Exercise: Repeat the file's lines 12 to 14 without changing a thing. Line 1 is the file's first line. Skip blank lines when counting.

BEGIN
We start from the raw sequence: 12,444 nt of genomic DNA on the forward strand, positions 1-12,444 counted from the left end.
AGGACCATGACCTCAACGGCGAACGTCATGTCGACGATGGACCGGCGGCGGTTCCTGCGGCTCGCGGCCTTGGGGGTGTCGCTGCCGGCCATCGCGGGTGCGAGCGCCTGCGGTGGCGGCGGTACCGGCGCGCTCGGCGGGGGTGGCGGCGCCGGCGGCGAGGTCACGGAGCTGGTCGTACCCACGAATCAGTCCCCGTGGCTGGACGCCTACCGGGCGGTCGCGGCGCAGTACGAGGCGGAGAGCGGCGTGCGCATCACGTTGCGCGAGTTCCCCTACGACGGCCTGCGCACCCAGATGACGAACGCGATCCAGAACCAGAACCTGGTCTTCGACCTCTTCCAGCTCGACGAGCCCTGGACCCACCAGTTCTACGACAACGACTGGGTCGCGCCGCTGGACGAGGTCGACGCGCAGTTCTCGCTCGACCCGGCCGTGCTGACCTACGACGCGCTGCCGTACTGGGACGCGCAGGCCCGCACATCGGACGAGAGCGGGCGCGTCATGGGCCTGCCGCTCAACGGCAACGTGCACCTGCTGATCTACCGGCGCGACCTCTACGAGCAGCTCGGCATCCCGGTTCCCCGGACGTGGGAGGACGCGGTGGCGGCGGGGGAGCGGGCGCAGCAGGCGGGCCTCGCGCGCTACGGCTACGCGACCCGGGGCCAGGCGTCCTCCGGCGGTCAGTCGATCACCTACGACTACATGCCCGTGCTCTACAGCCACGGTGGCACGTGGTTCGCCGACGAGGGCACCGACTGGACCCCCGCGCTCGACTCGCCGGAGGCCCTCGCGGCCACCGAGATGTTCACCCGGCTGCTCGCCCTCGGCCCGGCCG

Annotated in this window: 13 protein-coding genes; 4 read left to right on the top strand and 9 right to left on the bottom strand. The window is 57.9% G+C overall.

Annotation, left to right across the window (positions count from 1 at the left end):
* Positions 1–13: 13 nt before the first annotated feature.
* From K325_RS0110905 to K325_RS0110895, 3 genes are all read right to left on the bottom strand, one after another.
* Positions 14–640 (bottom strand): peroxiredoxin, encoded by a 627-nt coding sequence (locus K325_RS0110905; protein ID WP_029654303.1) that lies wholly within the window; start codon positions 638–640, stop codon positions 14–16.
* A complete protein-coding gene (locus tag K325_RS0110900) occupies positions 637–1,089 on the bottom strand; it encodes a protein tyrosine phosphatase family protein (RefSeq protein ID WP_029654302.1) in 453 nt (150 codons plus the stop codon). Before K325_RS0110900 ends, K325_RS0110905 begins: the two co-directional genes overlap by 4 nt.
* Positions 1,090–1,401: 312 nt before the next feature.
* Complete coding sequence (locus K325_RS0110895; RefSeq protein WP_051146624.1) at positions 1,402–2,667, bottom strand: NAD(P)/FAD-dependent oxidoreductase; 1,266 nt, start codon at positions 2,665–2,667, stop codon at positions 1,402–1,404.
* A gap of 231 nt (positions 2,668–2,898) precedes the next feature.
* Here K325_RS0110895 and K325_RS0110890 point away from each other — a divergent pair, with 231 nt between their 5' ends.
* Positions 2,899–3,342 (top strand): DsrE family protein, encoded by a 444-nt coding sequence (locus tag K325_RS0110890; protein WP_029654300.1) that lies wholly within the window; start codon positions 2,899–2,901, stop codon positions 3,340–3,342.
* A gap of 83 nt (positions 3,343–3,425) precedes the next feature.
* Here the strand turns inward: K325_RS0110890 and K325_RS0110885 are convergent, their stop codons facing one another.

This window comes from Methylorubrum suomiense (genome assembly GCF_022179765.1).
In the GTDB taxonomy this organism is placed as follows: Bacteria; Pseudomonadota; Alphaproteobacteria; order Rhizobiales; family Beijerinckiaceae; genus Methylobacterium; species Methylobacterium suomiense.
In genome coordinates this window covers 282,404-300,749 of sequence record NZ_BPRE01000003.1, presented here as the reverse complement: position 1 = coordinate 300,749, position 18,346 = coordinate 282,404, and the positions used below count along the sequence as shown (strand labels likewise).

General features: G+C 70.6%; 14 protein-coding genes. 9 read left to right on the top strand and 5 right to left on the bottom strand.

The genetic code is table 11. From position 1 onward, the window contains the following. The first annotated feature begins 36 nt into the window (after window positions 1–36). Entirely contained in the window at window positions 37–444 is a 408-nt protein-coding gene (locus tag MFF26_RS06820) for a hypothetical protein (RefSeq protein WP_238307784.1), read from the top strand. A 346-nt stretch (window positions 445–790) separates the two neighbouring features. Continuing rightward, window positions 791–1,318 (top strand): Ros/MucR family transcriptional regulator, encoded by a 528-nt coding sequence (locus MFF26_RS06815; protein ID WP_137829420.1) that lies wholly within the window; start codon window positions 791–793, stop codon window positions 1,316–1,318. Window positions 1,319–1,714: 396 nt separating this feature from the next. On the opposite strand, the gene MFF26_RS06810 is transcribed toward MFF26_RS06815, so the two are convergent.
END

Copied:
* Here K325_RS0110895 and K325_RS0110890 point away from each other — a divergent pair, with 231 nt between their 5' ends.
* Positions 2,899–3,342 (top strand): DsrE family protein, encoded by a 444-nt coding sequence (locus tag K325_RS0110890; protein WP_029654300.1) that lies wholly within the window; start codon positions 2,899–2,901, stop codon positions 3,340–3,342.
* A gap of 83 nt (positions 3,343–3,425) precedes the next feature.